3. They want to know that you understand the market: Domain expertise is critical. Angels want to know that you understand the competitive landscape, have a clear understanding of what your potential customers are looking for, and have an in-depth knowledge of the technical challenges associated with the space.
  4. They want to know that you have the skills to execute: It’s not enough to know the space cold. Angels want to know you have skills to build a leadership team, can execute a marketing plan, can build a sales team, and a finance team. Very few people have all these skills, so pretending you do won’t go very far with an angel. Knowing where you may need extra help will allow you to find the right people to compliment your skills, and will give you credibility with an investor.

“No” can be a great opportunity to learn

It’s likely you’ll hear a few “no’s” as you pitch your idea to investors. Because part of the reason most angels invest in startups is they want to see entrepreneurs succeed, they are often willing to explain the reasons they don’t want to invest in your company. Don’t take it personal, but make it a learning opportunity. Listen to their objections and create a plan to address them for the next time you pitch your company to an angel.

There may also be angels you don’t want investing in your company. Unlike a loan, an angel is a partner in your success. As well as putting your best foot forward so they can evaluate you and your business, you should also be evaluating them to make sure you want to have them on your team.

Begin with the end in mind

As mentioned earlier, angels invest early-stage startup capital in a new business for a percentage of ownership equity and the expectation of a sale or exit. Angels often want to see the exit plan before they’ll invest any capital. Is the goal to go public or to be purchased by a larger company? If your plan is to build a company that will provide a living for you and your family for years to come and you have no exit strategy, your business might not be a good candidate for an angel investor.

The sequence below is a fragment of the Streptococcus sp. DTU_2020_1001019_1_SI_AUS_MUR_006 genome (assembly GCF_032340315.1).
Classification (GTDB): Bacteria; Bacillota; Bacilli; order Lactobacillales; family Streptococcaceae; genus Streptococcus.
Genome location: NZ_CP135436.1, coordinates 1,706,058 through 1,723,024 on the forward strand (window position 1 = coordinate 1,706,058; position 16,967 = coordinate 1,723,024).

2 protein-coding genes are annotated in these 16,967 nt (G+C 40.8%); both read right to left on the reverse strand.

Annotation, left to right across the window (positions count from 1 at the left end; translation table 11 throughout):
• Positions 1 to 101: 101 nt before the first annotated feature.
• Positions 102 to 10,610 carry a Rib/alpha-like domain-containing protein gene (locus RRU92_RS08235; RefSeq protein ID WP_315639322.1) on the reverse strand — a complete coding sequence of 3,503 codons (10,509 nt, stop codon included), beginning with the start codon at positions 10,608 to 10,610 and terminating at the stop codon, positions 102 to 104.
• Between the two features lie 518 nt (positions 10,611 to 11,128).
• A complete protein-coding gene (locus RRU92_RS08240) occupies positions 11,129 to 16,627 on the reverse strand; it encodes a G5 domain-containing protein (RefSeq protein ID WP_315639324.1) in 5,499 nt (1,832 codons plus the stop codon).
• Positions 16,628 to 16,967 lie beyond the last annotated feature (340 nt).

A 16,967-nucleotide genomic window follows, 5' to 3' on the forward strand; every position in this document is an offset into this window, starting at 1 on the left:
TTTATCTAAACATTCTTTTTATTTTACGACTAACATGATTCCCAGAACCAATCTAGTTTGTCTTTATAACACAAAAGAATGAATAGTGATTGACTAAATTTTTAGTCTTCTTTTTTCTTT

An exit event is usually the only way angels get paid.

According to Cohen and Kador, “YouTube was just two years old when Google bought it for $1.6 billion. Flickr was a year and a half old when Yahoo bought it for $30 million. Instagram was also just two years old when Facebook acquired it for $1 billion. In 2005, a startup called iStockphoto emerged as a leading source of crowdsourced images. Getty images, the 800-pound gorilla of the stock photo market, bought it for $50 million. Since then, Getty has bought more than 100 other photo collections and companies.”

If you’re looking for an angel investor, it’s getting a lot easier to find one today than it was just a few short years ago. Angelist, TechCrunch, and Gust are online communities that try to match startups with investors. Your local university is another good place. There are also groups like The New York Angels, where Brian Cohen serves as chairman. A Google search in your area for angel investors will likely reveal groups closer to your business.